"Roman Candle" turns 20: Secrets of Elliott Smith's accidental masterpiece (slideshow)
Elliott and the friends with whom he recorded in middle school in Texas (photo courtesy of Dan Pickering)
Wal-Mart, the nation’s largest employer, has a new ad campaign promising bold measures to promote good jobs in America. This would be exciting news for all of us – if only there were some substance to it.
Many Americans remember a similar announcement in the 1990s. Then, too, Wal-Mart spent heavily on “Buy American” ads, proclaiming its commitment to U.S. manufacturing. That campaign fizzled after NBC’s “Dateline” showed rack after rack of clothing made in China, Malaysia and Bangladesh on display under Wal-Mart’s “Made in the USA” signs.
Now, Wal-Mart claims that it will spend up to $50 billion per year more on U.S. products by the year 2022. According to an ad featuring TV’s “Dirty Jobs” host Mike Rowe, this supposedly new commitment will help American workers “build families” and “build dreams.”
Faced with a firestorm of skepticism, Rowe said in a CNN interview that viewers need to understand that “this whole thing is about P.R.” How true, unfortunately. At best, the program is a drop in the bucket for a company that is actually the leading obstacle to the American dream for working families.
For years, Wal-Mart has been the dominant driver of corporate outsourcing. A study of the company’s impact over a five-year period found that its imports from China alone led to the elimination of 133,000 American jobs.
Wal-Mart has forced many U.S. firms, from Levi’s jeans to Master Lock, to move manufacturing overseas in order to maintain their status as Wal-Mart suppliers. In the book “The Retail Revolution,” a spokesman for the National Knitwear and Sportswear Association explained that Wal-Mart “forces domestic manufacturers to compete, often unrealistically, with foreign suppliers who pay their help pennies an hour.”
Even if Wal-Mart’s new promises turn out to be true, they don’t represent a fundamental shift in the company’s outsourcing model. The “additional” spending may largely be a result of Wal-Mart’s normal projected growth in U.S. purchases over the 10-year period, and at most would represent six percent of its costs.
Meanwhile, if Wal-Mart truly wanted to use its wealth to support good American jobs, it would change the way it treats the employees it already has. In addition to being the leading outsourcer, Wal-Mart is the standard setter in America’s growing service sector when it comes to holding down wages to poverty levels.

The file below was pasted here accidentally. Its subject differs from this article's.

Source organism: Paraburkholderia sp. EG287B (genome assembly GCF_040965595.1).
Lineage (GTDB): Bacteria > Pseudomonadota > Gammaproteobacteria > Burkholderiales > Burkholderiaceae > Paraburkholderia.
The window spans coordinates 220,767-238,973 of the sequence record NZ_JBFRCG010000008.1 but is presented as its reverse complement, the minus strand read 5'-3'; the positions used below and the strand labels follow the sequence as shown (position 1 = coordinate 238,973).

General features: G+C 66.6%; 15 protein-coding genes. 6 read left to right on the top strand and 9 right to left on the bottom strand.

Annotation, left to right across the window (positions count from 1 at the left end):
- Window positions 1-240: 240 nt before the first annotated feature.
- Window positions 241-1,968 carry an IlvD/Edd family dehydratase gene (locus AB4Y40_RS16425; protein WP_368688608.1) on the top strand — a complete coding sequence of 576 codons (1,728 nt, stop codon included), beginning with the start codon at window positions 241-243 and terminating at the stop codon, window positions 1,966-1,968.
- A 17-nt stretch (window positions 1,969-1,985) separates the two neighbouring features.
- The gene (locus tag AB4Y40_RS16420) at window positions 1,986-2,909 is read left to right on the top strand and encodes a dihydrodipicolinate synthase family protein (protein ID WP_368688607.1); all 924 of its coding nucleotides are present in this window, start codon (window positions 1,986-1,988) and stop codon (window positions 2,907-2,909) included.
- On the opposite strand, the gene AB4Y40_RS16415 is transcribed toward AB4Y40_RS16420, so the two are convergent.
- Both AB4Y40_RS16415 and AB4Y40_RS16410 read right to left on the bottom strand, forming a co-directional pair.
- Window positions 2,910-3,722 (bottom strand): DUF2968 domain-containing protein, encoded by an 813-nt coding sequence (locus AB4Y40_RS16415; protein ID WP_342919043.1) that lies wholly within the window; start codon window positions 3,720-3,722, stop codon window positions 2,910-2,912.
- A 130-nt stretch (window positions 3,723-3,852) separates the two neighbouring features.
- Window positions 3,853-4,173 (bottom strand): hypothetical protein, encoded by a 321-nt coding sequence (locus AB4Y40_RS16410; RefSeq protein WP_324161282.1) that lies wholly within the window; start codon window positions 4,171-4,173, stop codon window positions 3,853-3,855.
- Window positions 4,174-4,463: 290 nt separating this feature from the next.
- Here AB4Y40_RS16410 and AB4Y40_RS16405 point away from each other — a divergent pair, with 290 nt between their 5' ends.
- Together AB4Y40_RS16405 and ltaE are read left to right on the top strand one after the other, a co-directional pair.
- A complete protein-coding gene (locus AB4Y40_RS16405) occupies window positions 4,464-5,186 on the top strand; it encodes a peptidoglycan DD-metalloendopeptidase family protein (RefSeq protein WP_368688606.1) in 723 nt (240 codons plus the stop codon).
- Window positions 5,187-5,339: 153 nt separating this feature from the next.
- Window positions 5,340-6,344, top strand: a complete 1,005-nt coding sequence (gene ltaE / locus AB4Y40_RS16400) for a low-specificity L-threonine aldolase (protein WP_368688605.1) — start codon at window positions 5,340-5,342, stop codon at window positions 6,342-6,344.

Between now and 2022, an estimated 90 percent of the increase in total U.S. employment will come from the service sector, with an addition of more than 14 million jobs. Improving pay and benefits in this rapidly expanding field is essential for American families and our economy.
Yet, Wal-Mart last year admitted that more than half of its workers are paid less than $25,000 a year. That’s up to 825,000 Americans getting those poverty wages, while many other Wal-Mart workers aren’t paid much more.
Those poverty-level wages are a big reason that the company enjoys $17 billion a year in profits. The majority shareholders of the company are members of the Walton family who inherited the stock and have a combined wealth of nearly $145 billion – more than the combined wealth of 42 percent of American families. Four of the Walton heirs are among Forbes magazine’s richest 10 Americans.
Last year, the public policy organization Demos issued a report showing that Wal-Mart could pay every employee at least $14.89 per hour, without raising prices. Fortune magazine weighed in with a separate analysis, “Why Walmart Can Afford to Give Its Workers a 50% Raise.”
If Wal-Mart set an example to be followed by other big retailers of paying at least $25,000 a year, a million and a half workers would be lifted out of poverty. That would mean more money staying in communities to support local businesses, helping to create at least 100,000 new jobs.
Taxpayers would no longer have to subsidize the Waltons by providing many of Wal-Mart’s workers with public assistance such as food stamps and Medicaid just to survive. A congressional report showed that taxpayers provide a $900,000 subsidy each year at just one of the company’s 4,000 stores.
Last fall, brave Wal-Mart workers, joined by thousands of community supporters, held more than 1,500 protests and strikes around the country calling on Wal-Mart to publicly commit to pay workers a minimum of $25,000 a year for full-time work and stop retaliating against those who speak out.
It’s time that the Waltons, Wal-Mart executives, elected officials and even TV personalities start listening. Wal-Mart can do better by raising pay at home and establishing a serious program to buy from U.S. suppliers. The future of good American jobs, and our families and communities, depends on it.
Heatmiser publicity shot (L-R: Tony Lash, Brandt Peterson, Neil Gust, Elliott Smith) (photo courtesy of JJ Gonson photography)
Elliott and JJ Gonson (photo courtesy of JJ Gonson photography)
"Stray" 7-inch, Cavity Search Records (photo courtesy of JJ Gonson photography)
Elliott's Hampshire College ID photo, 1987
Elliott with "Le Domino," the guitar he used on "Roman Candle" (courtesy of JJ Gonson photography)
Full "Roman Candle" record cover (courtesy of JJ Gonson photography)
Elliott goofing off in Portland (courtesy of JJ Gonson photography)
Heatmiser (L-R: Elliott Smith, Neil Gust, Tony Lash, Brandt Peterson)(courtesy of JJ Gonson photography)
The Greenhouse Sleeve -- Cassette sleeve from Murder of Crows release, 1988, with first appearance of Condor Avenue (photo courtesy of Glynnis Fawkes)